Forest management for multiple objectives: adaptation, timber production, and wildlife silviculture case studies at the Cloquet Forestry Center .................................................................................23 Lake States Maple Syrup Producers and Their Attitudes Towards and Responses to Economic, Social, Ecological, and Climate Challenges.............................................................................................................24
Seedling Response to Adaptive Silviculture Treatments Aimed at Climate Change in Northern Minnesota........................................................................................................................................................ 26 A 2016 Profile of Minnesota Logging Business Owners...................................................................................27
Minnesota Breeding Bird Atlas.........................................................................................................................29
Block 4....................................................................................................................................................................................... 30 Does Wildland Fire Cause Increases in Mercury in Fish?................................................................................30 A foundational data set characterizing historic forest attributes and disturbance patterns ...........31 Urban Tree Canopy Mapping and Measuring using High-Resolution Remotely Sensed Data .........33
Poster only.............................................................................................................................................................................. 35 Methylmercury Accumulation in Wildlife in an Upland Forest-Peatland Habitat ................................35 Mapping of Black Ash Forest Threatened By Emerald Ash Borer In Northern Minnesota, USA.....36 Individual detection and plot-wide estimation of coarse woody debris density and volume using airborne LiDAR..................................................................................................................................................................37
Acknowledgements .............................................................................................................................................................. 38 SFEC Member Organizations for 2017-2018 ............................................................................................................. 39 Keep in touch with SFEC..................................................................................................................................................... 40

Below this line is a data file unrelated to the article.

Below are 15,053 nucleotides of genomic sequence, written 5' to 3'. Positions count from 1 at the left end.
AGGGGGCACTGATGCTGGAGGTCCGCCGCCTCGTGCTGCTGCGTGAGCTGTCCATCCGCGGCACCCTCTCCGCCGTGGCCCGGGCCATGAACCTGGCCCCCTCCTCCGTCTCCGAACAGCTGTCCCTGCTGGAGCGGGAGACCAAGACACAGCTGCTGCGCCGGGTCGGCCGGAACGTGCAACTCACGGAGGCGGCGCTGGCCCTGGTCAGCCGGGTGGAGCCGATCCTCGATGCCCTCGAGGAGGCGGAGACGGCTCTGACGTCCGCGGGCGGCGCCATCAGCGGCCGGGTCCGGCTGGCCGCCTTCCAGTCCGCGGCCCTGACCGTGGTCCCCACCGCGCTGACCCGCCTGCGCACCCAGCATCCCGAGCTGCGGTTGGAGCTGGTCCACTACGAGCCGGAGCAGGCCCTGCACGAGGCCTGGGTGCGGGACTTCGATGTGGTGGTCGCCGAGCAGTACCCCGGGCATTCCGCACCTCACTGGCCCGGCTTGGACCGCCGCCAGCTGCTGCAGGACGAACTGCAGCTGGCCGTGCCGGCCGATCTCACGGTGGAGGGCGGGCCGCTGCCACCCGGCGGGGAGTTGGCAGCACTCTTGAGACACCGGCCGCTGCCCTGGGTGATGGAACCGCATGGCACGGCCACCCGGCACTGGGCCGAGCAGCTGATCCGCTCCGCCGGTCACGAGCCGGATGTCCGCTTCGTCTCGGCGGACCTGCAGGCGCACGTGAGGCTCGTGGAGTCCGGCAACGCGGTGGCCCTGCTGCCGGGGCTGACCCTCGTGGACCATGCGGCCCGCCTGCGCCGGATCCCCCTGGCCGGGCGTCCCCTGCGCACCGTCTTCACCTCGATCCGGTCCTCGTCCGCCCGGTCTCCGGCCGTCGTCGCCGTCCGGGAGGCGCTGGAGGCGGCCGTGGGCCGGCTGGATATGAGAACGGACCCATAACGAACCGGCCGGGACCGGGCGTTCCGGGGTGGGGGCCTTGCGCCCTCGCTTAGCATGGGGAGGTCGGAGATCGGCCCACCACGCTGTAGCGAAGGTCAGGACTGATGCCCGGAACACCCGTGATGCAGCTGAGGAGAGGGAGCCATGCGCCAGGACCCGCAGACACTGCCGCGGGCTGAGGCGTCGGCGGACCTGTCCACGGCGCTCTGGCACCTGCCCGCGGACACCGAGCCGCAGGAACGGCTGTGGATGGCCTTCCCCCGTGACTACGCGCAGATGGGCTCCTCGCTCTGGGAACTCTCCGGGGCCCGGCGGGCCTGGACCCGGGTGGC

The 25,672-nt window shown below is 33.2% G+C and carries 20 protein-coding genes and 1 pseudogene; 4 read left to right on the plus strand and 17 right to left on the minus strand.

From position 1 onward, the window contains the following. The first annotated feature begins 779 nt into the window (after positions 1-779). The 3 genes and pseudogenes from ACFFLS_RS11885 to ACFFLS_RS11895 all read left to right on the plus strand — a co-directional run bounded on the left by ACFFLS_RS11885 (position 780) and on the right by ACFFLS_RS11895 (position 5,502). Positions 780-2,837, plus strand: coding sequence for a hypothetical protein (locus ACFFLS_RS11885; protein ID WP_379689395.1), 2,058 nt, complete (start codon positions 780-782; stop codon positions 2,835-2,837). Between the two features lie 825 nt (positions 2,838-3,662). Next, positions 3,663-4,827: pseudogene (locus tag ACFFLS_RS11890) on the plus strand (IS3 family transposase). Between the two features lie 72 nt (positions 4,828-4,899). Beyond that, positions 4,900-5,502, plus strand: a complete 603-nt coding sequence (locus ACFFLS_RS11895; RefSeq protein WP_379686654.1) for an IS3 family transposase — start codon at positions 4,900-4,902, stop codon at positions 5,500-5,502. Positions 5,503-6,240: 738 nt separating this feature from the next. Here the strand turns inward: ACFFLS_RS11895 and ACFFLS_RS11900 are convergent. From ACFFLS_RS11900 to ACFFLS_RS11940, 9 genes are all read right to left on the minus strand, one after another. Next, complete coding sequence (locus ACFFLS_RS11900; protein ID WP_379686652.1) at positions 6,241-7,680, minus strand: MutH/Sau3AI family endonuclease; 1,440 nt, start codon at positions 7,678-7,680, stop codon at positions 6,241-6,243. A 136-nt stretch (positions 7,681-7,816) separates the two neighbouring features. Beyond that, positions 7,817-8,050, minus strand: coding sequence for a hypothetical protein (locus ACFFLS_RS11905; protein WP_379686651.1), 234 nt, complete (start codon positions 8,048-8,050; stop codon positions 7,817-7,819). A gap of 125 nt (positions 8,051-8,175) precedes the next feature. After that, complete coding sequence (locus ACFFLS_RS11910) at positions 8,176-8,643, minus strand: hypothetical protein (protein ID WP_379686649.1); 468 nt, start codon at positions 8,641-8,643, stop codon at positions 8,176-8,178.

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Agenda

8:15am 8:45am 8:50am
10:20am 10:50am

Check-in opens Welcome and agenda review
Ag Block 1 V e Climate-driven changes in future Minnesota mammal ie nd species h w a Emerald Ash Borer and Black Ash: Wildlife Impacts ttp up ha Enhancing the U.S. Forest Service Forest Inventory and :/ d s Analysis database for supporting wildlife assessment /z. ate be Impact of Latent (hidden) Diplodia Infections on Planted u d e Red Pine Seedlings mn ag n u Effects of Alternative Silvicultural Methods on Black .e e p Spruce Tree and Stand Dynamics du nd dat LiDAR Derived Topographic Riparian Areas /R a f ed First-Year Effects of Biochar and Weed Control on Jack R il . Pine (Pinus banksiana) Survival and Growth 18 e at Break and poster session

Eli Sagor, UMN-SFEC Blosdk Ron Moen, UMN-Duluth Alexis Grinde, NRRI Mark Nelson, USFS-NRS
Brian Schwingle, MN DNR
Brian Anderson, UMN-FR
Jennifer Corcoran, DNRRA Sara Kelso, UMN-FR

Block 2

Coastal Adaptations: Forests and Freshwater

Meredith Cornett, TNC

Assessing Quaking Aspen Stress and Mortality Along a Climate Gradient in Northern Minnesota

Ryan Ness, BSU

Inventory of Northern White-Cedar Regeneration and Factors Affecting Seedling Establishment and Growth

Laura Reuling, WI DNR

Temperature and Water Level Effects on Greenhouse Gas Alan Toczydlowski, UMN-

Fluxes from Black Ash Wetland Soils

FR

Examining the effects of timber management on water quantity and water quality in the Upper Midwest